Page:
And it is cool.


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A Peek at the National Broadband Plan

January 27, 2010 By Bill Schrier

The National Broadband plan On January 26th Admiral Jamie Barnett of the FCC spoke about the National Broadband Plan, which is now due out on March 17th (and I understand New York City, Boston and other cities with large Irish-American populations plan to have parades in honor of the plan that day, too!)

As a CTO, I'm so immersed in technology that I'm not sure "broadband" means anything to the average American (if an "average" American exists).

Certainly most Americans are now at least aware of the Internet and use technology in their lives, even if that tech is nothing more than a cell phone or ATM. But all you have to do is watch the security lines at any airport and see all the laptops and luggables and cell phones and DVD players and other associated smart lumps of plastic dumped on the scanner lines to know that tech is ubiquitous in most people's lives.

A significant fraction of people know about broadband and what it means. In Seattle, some 84% of homes have an Internet connection, 75% have something faster than dial-up and 88% have a computer at home. Of course Seattle's got a reputation as a city of high tech folks (an image Bill Gates, Steve Ballmer and I work hard to polish). But even nationwide 79% of homes have an Internet connection and 63% are faster than dial-up. The source for these stats is here.

These are numbers are hard to fathom when one considers the web didn't exist 20 years ago, and most people probably thought "Internet" had something to do with basketball, volleyball, tennis or another "net-centric" sport.

Admiral Barnett heads the Homeland Security and Public Safety Bureau at the FCC. He's charged with making wireless spectrum available to government in general and specifically to the law enforcement, firefighting and emergency medical agencies who keep the public safe. He spoke at the Winter Summit of Association of Public Safety Communications Officials on January 26th, and gave us a glimpse of what the National Broadband Plan will contain.

Admiral Barnett's remarks centered on wireless spectrum for use by first responders. About 10 Megahertz is available nationwide for public safety, but the license for that is held by a single nationwide organization. Yet most police, fire and emergency medical agencies are operated by cities and counties. Given this paradoxical situation, 17 states and cities have requested waivers from the FCC to use that spectrum in their local areas to immediately create networks for their use.

And why is the spectrum required? These new wireless networks hold promise that cops in police vehicles can see videos of crimes in progress as they race to crime scenes, or rapidly access building plans, images and video. Have a peek at a report prepared by PTI and APCO here for more uses.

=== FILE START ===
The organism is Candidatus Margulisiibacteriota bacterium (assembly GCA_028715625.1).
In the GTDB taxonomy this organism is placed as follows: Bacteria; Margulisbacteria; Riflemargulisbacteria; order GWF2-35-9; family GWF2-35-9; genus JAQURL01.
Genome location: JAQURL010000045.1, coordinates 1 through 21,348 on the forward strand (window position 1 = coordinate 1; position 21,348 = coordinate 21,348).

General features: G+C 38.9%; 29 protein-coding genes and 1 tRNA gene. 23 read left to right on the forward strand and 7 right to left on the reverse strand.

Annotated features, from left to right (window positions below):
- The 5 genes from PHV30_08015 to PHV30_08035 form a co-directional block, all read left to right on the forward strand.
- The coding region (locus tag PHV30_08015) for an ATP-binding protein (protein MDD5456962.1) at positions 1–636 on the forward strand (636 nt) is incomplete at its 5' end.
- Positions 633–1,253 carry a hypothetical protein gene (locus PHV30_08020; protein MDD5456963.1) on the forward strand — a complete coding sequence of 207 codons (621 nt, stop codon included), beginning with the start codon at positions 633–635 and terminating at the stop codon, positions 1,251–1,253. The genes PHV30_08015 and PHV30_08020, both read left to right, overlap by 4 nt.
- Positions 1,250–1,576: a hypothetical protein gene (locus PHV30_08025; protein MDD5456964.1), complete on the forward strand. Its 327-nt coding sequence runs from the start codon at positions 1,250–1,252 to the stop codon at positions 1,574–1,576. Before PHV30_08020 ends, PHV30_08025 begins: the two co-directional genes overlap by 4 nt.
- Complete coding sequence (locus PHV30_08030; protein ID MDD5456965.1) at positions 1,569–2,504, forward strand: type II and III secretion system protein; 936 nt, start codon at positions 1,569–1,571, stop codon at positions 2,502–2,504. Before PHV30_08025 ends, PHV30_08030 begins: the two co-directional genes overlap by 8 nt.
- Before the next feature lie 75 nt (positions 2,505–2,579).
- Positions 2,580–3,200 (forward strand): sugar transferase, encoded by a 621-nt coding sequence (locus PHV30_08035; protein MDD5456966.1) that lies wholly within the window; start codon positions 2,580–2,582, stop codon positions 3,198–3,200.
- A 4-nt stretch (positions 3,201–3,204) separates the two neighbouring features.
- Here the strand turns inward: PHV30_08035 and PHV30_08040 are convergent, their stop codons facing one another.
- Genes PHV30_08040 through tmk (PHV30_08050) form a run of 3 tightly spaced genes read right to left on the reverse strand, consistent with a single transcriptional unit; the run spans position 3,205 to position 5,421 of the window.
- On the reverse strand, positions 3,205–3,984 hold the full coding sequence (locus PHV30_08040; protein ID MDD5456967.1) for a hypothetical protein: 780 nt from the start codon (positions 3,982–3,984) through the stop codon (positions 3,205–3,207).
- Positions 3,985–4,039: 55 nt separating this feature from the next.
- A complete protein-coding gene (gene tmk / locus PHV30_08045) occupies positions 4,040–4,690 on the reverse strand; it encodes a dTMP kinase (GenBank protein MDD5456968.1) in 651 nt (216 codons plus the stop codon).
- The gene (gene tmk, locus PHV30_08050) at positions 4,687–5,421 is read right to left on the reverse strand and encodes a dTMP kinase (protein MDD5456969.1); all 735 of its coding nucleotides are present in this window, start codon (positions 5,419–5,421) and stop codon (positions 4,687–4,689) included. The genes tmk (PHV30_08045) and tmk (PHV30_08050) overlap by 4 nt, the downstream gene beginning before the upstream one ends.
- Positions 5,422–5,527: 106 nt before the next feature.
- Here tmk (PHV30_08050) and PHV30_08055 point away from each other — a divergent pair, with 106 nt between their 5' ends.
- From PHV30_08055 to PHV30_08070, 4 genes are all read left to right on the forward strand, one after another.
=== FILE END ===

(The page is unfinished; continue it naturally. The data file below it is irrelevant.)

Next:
According to Admiral Barnett, those waivers may be granted later this year so we can get started building the network.

The FCC is very interested in public-private partnerships to build the networks because many jurisdictions don't have funds to construct such networks for themselves. Luckily, commercial cell phone carriers like Verizon and AT&T, and companies like Motorola and Alcatel-Lucent have signed on in support of this plan, and are developing new networks including LTE (long term evolution) for not only their own networks but also for public safety use. This means public safety agencies could use a network built and funded by taxpayers (more resilient, better priority, less costly) for most of their work, but could roam only the commercial carriers' networks when necessary. This is in stark contrast to today's networks, where police/fire radios are incompatible with the cell phone networks. The best of both worlds!

It looks like the FCC will encourage these partnerships in its plan.

The FCC also knows that funding will be required to construct these networks. Admiral Barnett understands funding is required not just to build the networks, but to operate them. Besides public-private partnerships, the FCC is floating the idea of an Emergency Response Interoperability Center (ERIC) to pushing forward on a national public safety wireless network. We'll hear more about this on February 10th .

Finally, Barnett said "next generation 911" will also be recognized in the national broadband plan. Right now, the only way to get information to a 911 center is to ... well ... telephone 911!

But many citizens' cell phones have the capability to do text messages, take photos and video. Yet 911 centers have little or no capability to accept such media, which can be critical to rapidly apprehending perpetrators and rendering aid to victims. We higher-speed land line fiber optic networking between 911 centers and other public safety and government facilities too, and I hope that will be in the Plan.

Twenty years ago, very few people knew of the Internet or Web. Now it is an indispensible part of most people's lives and a vital component of our HomeCity security and public safety. But we need more network SPEED, both wired and wireless. The National Broadband Plan could be, with a bit of vision by the FCC (and I've given them my vision here), a roadmap to the future of the nation.


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CES: The Time Machine

January 12, 2010 By Bill Schrier

We have a Time Machine.

It is one way, moving 60 seconds an hour, 24 hours a day, into The Future. The Consumer Electronics Show is a window into The Future. Technology demonstrated there this week will be available to early-adopter consumers and businesses in the next year or two, and will be available at Costco soon thereafter. And it has at least one common theme - networks will have to be fast. Not just fast, but FAST. Here are some examples:

But what does all this speed really get you in the real world?